Not that we didn’t see it coming.
The Australian Bureau of Meteorology (BOM) declared today that El Niño has arrived. It’s a climate pattern in the Pacific region that’s been known for thousands of years. When warm ocean waters move towards the South American continent, Australia is left with dry, hot weather.
To monitor the status of El Niño, one needs to track several weather indicators, collectively known as ENSO. Once at least three out of four criteria have been met, that’s it, El Niño is officially here.
As BOM’s Andrew Watkins wrote on The Conversation today, the criteria are as follows:
tropical Pacific sea surface temperatures at least 0.8C above normal (currently they are 1.1C above the mean, and April averaged 0.82C above);
trade winds weaker than average (generally weak or even reversed since January 2015);
the Southern Oscillation Index (SOI) below –7 (it has been negative pretty much since July 2014);
climate models are confident it will continue ( all models we survey say ocean temperatures will remain at El Niño levels at least into late 2015.
You might think that if you live in the Northern Hemisphere, there isn’t much to worry about, but this oceanic weather shift can actually cause extreme weather around the world, although its impact isn’t usually as strong in Europe. Still, meteorologists are calling this El Niño ‘substantial’, so there’s every chance that Australia might break yet another heat record. This is unsurprising, because increasing global temperatures have been producing more and more extreme weather across the board.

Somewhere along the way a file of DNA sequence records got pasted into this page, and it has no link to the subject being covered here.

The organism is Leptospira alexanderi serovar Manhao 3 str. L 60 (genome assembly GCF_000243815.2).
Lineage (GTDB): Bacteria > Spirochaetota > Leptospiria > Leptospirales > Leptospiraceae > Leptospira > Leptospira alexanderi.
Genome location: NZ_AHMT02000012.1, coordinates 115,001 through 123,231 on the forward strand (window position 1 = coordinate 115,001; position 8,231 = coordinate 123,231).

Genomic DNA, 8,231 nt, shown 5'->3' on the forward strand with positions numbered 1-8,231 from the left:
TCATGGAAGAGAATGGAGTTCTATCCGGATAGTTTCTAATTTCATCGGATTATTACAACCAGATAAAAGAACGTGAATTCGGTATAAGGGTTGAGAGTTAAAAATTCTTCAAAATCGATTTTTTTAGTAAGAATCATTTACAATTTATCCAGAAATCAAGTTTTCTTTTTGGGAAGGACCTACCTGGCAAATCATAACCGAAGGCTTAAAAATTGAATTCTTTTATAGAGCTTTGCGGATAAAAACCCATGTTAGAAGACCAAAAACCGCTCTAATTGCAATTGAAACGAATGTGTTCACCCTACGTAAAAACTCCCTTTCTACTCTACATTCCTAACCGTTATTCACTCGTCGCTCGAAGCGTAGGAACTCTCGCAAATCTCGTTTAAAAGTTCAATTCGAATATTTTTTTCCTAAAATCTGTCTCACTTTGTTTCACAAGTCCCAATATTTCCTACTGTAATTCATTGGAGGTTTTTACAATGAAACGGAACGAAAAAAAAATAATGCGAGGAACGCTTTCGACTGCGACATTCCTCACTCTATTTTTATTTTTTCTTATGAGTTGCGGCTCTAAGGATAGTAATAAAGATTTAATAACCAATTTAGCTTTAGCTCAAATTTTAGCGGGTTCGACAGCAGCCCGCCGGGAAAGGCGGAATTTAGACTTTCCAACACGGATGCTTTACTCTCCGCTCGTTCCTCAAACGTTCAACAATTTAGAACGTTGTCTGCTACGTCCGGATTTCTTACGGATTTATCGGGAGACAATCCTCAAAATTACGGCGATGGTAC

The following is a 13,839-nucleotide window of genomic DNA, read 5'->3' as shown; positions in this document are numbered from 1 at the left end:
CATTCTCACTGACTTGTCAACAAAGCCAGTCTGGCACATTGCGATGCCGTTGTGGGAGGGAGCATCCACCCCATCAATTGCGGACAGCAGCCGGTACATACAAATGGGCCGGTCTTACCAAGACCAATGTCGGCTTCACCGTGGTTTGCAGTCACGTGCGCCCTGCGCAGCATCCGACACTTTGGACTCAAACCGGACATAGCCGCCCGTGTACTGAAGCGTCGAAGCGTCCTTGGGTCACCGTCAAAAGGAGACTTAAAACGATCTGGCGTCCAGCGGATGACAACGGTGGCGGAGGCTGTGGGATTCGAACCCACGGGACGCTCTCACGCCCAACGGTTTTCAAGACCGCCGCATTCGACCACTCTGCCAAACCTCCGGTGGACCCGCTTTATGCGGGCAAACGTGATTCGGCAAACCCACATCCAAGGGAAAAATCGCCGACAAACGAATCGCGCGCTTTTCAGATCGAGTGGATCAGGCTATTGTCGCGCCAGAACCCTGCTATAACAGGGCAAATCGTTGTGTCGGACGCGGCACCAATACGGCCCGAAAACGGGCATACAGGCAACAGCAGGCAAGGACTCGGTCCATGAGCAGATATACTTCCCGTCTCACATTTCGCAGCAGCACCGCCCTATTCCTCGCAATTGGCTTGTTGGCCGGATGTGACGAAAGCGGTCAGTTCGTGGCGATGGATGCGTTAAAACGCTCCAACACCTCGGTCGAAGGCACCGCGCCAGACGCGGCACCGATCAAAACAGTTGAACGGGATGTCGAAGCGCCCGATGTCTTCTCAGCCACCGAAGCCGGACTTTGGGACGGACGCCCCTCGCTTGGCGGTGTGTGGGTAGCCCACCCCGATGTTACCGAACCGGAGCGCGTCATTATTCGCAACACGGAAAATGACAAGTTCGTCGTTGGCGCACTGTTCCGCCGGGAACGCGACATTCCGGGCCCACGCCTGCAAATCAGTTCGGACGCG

Because El Niño in Australia seems to be regarded as a bad thing, or at least a thing that needs to be reckoned with, I know I should probably not feel excited about it. And hey, it’s likely to be pretty dry, and terrible, and unpleasant. But, just between us, I’m really curious about what the next couple years are going to be like, and whether this weather pattern can really be felt on a daily basis. I come from a pretty mild-mannered climatic area, so an El Niño is almost cause for excitement.
Remind me of this when I’m complaining about a severe draught in Sydney next year.